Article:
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Impact: Hulk Hogan’s (nudge, nudge) last stand
By DAVE HILLHOUSE -- SLAM! Wrestling


Hulk Hogan has supposedly passed the torch on enough times to grant him an honourary Olympic Torch runner’s certificate. With his latest retirement announcement/tease tonight in Knoxville, TN, though, there’s less of a feeling of sentiment amongst the wrestlers, and more of an “it’s about time” vibe.

First to echo that feeling is James Storm, who is in the ring with his tag partner and number-one contender to the World Championship, Bobby Roode. The partners have been set up tonight as opponents, in a match that Roode hopes gets him in top shape to face Kurt Angle, while Storm suggests that he has something more to prove to both Roode and himself.

Hulk Hogan’s history with TNA/Impact is reviewed throughout the night, with the first memory taking us all the way back to January 4th, 2010, when Hogan arrived.

Match #1 – Gunner vs. Kazarian

The skirmish spills quickly to the floor, where Gunner runs Kazarian’s left arm into the post, apron, and ropes. Inside, Gunner continues his focused attack with an arm wringer and a body slam that is tilted towards the left arm. Kazarian’s comeback is short-lived as Gunner pokes him in the eye behind the ref’s back, and soon Kazarian is tapping to a serious-looking arm-bar.

Winner via submission: Gunner

But wait, Gunner refuses to show restraint after the match and continues his attack, and the referee reverses the decision.

Winner via disqualification: Kazarian

Mr. Anderson is in the ring next, apologizing to his fans (my, what language he uses to describe them) and saying he’s learned a lot through his time in Immortal. One thing in particular is how much he dislikes Bully Ray. Ray joins him in the ring, and Anderson tries goading him into a Falls-Count Anywhere match at Bound for Glory, but Ray rebuffs him (though he would accept later on in the show).

Backstage, Eric Bischoff is speaking to nobody in particular about the end of an era with Hogan retiring. No better way to follow that than with Brian Kendrick doing some freestyle poetry. Kid Kash hears his name in the verse, though, and none too flatteringly. He engages in some freestyle beating on Kendrick.

Match #2 – Mickie James & Velvet Sky vs. Winter & Madison Rayne (w/ Angelina Love)

James and Sky show off the smooth double-teaming early on, culminating with James’ Thesz Press off the top rope on Winter. Love grabs James’ leg from the floor, though, allowing a recovery by Rayne and Winter. Sky gets in and cleans house, as James takes Rayne to the floor, but Love gets on the apron and halts Sky’s momentum with a punch. Rayne tags in and rolls up Sky for the win.

Winners via pinfall: Winter & Madison Rayne

Hulk Hogan memory: his red-and-yellow return as he teams up with Abyss. Elsewhere Jeff Hardy is in the building and Kurt Angle is none-too-pleased. Bischoff tells Angle that it’ll be taken care of.

Bischoff intends to take care of it in the ring, calling in Hardy for a lecture on opportunity, both earned and wasted, and tells him that he has used up his last chance. Hardy responds by decking Bischoff and running away, scoring points from any reasonable wrestling-debating judge.

Another trip down the yellow and red brick road: Hulk Hogan announces his complete ownership of TNA.

Match #3 – Samoa Joe vs. Crimson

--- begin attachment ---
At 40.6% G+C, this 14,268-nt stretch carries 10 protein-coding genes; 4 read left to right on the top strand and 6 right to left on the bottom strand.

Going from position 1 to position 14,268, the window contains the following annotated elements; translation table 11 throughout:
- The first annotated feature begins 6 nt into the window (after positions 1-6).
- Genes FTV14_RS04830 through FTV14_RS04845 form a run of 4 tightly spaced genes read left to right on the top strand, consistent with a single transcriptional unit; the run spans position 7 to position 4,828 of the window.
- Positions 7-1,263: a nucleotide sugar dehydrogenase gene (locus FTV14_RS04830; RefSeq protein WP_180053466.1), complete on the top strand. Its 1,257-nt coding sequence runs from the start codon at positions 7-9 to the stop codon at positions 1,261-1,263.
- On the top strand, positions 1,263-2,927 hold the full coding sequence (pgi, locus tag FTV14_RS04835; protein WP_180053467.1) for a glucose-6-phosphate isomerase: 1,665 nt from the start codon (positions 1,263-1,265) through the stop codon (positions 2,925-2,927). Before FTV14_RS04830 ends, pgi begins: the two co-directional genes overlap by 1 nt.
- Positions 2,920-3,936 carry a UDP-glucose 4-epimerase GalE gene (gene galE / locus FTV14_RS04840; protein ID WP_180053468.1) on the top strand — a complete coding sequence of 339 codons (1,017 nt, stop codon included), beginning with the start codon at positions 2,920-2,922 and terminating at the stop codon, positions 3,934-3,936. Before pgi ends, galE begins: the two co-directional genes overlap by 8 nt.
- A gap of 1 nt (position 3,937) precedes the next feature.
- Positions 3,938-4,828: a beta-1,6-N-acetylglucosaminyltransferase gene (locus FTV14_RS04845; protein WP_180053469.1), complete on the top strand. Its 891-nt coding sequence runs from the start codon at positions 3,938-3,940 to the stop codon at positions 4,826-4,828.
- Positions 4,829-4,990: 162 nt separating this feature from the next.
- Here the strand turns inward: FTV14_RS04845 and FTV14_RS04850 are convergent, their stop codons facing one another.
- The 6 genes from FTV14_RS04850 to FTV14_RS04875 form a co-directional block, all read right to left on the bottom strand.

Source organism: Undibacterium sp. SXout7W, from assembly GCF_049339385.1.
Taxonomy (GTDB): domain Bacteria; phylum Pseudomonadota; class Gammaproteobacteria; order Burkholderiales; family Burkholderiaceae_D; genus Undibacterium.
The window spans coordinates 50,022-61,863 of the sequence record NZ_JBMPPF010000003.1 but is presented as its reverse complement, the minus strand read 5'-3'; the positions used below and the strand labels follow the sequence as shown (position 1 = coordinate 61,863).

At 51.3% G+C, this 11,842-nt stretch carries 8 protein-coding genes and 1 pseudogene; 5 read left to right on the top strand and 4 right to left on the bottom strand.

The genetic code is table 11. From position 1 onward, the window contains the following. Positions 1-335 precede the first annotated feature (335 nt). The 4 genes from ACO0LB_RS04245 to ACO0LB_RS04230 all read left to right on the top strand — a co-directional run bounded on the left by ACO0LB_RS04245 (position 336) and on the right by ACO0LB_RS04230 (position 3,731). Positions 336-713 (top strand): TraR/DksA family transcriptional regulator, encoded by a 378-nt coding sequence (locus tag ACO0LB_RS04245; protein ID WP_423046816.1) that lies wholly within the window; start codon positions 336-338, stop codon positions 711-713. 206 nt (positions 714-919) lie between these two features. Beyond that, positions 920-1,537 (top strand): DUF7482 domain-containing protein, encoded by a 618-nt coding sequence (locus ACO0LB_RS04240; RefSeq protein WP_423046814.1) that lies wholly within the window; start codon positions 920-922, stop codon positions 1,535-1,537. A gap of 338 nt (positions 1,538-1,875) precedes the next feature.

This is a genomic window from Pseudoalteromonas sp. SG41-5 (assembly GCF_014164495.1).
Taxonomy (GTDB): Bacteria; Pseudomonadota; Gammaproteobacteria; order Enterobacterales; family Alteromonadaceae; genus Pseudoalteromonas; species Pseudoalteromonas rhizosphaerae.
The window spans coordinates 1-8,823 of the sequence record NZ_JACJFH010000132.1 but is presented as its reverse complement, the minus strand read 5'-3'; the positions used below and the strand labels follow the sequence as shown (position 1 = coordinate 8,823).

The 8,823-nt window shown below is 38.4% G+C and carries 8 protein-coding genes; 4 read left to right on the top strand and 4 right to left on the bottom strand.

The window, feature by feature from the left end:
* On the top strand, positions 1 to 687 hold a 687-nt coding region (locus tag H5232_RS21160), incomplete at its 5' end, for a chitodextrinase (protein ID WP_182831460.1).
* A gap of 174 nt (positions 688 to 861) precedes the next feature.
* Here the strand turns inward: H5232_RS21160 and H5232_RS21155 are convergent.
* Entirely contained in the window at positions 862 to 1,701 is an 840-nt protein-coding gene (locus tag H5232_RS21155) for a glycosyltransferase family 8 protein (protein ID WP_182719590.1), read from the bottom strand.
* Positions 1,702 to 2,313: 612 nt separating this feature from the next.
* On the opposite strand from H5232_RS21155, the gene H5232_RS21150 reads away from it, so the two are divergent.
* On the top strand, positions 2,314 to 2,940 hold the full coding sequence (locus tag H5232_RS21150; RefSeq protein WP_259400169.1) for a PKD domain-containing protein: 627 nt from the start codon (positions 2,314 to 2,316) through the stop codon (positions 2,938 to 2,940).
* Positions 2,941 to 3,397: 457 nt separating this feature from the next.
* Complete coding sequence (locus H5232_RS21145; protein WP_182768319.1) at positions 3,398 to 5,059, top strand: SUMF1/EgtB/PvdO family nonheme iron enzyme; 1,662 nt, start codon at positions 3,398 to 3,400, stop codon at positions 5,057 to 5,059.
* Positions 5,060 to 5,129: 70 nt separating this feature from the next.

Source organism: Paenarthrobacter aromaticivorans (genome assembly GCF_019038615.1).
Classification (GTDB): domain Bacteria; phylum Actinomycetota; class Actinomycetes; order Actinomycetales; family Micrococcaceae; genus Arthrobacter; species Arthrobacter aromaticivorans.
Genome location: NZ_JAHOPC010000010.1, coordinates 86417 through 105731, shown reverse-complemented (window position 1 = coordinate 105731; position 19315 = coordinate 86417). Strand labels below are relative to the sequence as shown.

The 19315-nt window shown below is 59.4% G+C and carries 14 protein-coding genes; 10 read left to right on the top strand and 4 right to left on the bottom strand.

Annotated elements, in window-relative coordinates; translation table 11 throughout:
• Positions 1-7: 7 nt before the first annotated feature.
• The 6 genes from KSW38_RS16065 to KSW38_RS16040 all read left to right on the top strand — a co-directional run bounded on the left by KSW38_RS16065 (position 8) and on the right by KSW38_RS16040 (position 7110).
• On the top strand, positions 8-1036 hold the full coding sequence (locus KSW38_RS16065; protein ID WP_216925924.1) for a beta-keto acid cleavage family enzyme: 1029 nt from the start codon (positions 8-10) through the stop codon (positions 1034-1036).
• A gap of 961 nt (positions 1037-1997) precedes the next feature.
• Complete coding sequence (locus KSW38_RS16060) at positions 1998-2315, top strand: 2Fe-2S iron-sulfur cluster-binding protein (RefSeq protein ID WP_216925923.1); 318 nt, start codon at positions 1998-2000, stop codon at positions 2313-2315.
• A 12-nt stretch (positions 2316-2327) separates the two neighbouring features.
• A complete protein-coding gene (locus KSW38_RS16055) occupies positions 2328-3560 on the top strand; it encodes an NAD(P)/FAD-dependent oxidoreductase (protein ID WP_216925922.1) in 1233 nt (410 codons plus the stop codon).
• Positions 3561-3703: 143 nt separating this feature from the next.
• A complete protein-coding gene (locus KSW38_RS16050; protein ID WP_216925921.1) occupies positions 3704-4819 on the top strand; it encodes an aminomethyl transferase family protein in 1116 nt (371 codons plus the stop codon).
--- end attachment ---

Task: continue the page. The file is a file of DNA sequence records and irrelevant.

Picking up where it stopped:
Crimson takes it to Joe, but he panders too long to the crowd. Joe recoups by beating Crimson outside around the entire ring, then brings him back in to chop-block him twice on the way to a submission leg hold. Crimson withstands the pain long enough to roll Joe up for the win, keeping his undefeated streak intact.

Winner via pinfall: Crimson

Match #4 – Bobby Roode vs. James Storm

Actually, before the match, Roode looks back over his tenure with TNA, once again accentuating how it’s time for younger folks such as himself to take the lead in the company that they have loyally supported. His parents chime in, championing Roode’s determination.

The match itself starts with fits and bursts of criss-crossing, block, reversals, ducks and dodges. The partners are in each other’s face going into the commercial break, decidedly even with each other so far.

Coming back, clotheslines are traded back and forth, and then an exchange of hard punches. Things are getting chippy, when Storm catches Roode on the top rope and brings him down with a superplex. As they fight into the corner, the referee gets in the middle of them and all three go down with a collision. Kurt Angle rushes the ring and throws Storm into the steel steps. Roode slowly comes to and tries a pin, but Storm kicks out. Roode follows with his Pay-Off, getting the win after all.

Winner via pinfall: Bobby Roode

The time has come, ladies and gentlemen, for the great Hulk Hogan to finally retire. He shares his love with the crowd and reflects on ... oh, forget it. Sting comes out in a Hulkamania shirt and says he has proof that Hogan is putting everyone on. He shows backstage footage of Hogan and Bischoff having a laugh about fooling everyone with the retirement nonsense, and, in the ring, Hogan yells out for the video to stop.

Hogan gets so enraged that he challenges Sting to a match at Bound for Glory, and is also so incensed that he says Sting and Dixie Carter can win back TNA if he loses. He immediately slaps his hand over his mouth with one of the funniest “I can’t believe I just said that” faces since Ron Burgundy.

Dave Hillhouse is a screenwriter and teacher, and really can’t decide if the “Crow Sting” and “Joker Sting” phases are supposed to be tributes or banal rip-offs – or both.